• Schedule for Feeding at the Breast: If you have an oversupply, most likely you will block feed or only feed on one side with each feeding. This will allow for the baby to get foremilk and hindmilk. You should alternate the side you start on with each feeding. Use of a ladybug or haakaa on the other side can help to balance your breasts out a bit between feedings. Be careful not to use the haakaa too much. Pull off just enough milk to comfortably make it to the next feeding, maybe 1-2 ounces. Try not to let it fill up or completely empty the breast as that will promote production and exacerbate the oversupply problem.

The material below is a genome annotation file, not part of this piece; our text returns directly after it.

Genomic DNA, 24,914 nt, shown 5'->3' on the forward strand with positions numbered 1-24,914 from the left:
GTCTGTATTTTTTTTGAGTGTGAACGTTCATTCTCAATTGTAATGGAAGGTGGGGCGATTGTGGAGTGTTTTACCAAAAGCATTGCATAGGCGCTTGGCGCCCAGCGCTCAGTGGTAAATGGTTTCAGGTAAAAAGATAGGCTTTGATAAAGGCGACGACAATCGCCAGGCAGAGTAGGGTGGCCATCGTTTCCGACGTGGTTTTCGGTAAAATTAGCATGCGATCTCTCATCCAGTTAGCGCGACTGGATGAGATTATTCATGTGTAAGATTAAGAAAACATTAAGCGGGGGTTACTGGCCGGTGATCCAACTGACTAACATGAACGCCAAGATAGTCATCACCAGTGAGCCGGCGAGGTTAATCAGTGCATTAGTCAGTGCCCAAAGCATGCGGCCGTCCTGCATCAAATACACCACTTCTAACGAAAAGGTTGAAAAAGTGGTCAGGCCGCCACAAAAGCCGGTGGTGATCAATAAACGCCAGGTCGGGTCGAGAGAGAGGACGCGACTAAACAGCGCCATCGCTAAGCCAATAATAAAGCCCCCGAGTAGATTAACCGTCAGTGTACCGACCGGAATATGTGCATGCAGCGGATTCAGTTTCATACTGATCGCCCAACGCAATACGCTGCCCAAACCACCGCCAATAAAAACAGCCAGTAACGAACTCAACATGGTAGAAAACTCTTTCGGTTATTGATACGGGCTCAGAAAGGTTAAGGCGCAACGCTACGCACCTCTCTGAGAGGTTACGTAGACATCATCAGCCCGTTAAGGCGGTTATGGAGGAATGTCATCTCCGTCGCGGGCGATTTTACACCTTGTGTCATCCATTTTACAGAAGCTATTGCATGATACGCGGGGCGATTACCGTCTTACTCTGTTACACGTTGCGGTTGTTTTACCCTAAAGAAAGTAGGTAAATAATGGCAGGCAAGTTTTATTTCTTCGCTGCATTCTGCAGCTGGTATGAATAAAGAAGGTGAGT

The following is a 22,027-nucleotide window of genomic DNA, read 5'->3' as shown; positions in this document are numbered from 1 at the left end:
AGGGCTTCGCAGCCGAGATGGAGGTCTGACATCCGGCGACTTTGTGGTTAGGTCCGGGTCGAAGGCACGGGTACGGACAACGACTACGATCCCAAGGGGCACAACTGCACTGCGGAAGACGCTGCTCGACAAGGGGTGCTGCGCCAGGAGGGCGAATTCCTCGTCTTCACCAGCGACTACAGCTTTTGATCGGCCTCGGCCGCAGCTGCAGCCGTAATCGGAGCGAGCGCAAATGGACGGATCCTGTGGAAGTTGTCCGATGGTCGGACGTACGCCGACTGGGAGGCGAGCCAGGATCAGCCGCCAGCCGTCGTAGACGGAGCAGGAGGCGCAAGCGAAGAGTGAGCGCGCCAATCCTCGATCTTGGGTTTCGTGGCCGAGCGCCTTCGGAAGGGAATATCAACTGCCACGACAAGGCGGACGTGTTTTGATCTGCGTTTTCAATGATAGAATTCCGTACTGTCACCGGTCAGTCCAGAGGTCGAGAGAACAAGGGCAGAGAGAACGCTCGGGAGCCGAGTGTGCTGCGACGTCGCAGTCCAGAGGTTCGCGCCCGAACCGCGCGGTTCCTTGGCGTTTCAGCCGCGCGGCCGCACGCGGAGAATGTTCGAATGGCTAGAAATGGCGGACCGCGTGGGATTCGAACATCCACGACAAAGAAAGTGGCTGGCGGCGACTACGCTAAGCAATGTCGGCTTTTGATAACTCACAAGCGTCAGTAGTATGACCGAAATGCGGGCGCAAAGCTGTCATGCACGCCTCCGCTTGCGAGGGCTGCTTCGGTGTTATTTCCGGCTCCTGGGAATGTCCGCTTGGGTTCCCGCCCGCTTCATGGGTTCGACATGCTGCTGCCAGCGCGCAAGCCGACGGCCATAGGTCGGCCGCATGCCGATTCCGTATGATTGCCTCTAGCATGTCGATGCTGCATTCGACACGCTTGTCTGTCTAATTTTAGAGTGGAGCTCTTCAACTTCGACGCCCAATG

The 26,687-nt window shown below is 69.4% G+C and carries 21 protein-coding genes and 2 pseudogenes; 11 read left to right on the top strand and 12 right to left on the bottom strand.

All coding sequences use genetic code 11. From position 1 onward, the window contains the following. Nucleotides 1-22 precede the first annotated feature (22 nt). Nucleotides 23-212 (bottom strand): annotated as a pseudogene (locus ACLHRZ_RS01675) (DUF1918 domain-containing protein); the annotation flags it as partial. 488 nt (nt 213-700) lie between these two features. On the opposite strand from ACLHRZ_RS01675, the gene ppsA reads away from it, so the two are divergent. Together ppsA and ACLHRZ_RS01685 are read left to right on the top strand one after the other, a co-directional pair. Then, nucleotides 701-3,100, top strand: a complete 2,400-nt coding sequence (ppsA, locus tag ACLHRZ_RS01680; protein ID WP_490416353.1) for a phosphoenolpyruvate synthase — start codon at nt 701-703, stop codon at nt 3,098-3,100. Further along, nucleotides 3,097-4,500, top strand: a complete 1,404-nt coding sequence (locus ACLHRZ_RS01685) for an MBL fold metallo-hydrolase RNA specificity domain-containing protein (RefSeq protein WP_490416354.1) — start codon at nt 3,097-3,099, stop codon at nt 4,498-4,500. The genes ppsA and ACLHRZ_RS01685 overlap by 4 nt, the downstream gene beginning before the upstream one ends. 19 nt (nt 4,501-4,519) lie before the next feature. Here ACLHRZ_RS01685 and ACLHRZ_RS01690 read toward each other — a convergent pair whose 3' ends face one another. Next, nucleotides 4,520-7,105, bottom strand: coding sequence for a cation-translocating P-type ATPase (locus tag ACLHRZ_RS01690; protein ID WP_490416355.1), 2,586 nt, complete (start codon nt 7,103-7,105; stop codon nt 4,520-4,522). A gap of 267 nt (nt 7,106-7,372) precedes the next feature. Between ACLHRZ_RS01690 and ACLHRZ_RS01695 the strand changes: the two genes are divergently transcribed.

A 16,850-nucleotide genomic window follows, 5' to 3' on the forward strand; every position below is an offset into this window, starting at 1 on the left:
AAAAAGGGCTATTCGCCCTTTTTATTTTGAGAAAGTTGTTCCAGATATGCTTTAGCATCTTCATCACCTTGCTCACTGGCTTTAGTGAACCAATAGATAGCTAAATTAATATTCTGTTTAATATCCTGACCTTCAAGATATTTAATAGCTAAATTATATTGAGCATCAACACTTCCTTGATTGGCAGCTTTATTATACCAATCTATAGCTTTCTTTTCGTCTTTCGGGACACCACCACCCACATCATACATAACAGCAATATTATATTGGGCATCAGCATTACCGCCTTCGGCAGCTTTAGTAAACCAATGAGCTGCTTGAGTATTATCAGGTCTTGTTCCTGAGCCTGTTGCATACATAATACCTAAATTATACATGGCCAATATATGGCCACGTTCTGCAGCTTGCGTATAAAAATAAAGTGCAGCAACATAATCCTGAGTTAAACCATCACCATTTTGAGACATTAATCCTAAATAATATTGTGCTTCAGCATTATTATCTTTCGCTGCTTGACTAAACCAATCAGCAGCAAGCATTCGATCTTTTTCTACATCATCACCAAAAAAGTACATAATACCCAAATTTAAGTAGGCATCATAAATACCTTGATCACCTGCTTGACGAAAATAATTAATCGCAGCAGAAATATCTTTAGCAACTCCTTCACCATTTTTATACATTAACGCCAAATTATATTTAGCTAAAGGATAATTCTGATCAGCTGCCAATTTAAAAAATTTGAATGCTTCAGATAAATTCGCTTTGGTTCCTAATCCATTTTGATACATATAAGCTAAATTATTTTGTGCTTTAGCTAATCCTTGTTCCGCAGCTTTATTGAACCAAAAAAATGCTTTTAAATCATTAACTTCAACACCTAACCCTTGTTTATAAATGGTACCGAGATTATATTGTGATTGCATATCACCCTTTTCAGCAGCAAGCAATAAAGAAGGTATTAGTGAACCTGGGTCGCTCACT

• Schedule for Pumping: If you pull out your double electric pump to help find a little oversupply relief, be careful! If you are latching a baby to the breast regularly in addition to pumping your body is getting the message that it needs that much milk and will continue to overproduce. Try to wait at least 3 weeks into your breastfeeding journey to use the breast pump if you have adequate or over supply. If you absolutely have to use it to get some milk out for comfort, use it for the shortest amount of time possible, not until the breast is completely empty. You may also want to consider hand expression instead. If you are an exclusive pumping mama and have oversupply try to adjust your pumping frequency in addition to length of pumping. No one should pump for longer than 20 minutes at a time so if you overproduce consider pumping for 10-15 instead. You may also want to space out the pumping sessions if you find that you overproduce, pumping with less frequency than the typical 2-3 hours. Be careful with this though! Space out slowly and track output over weeks. Dropping milk supply takes less effort than trying to build it up again.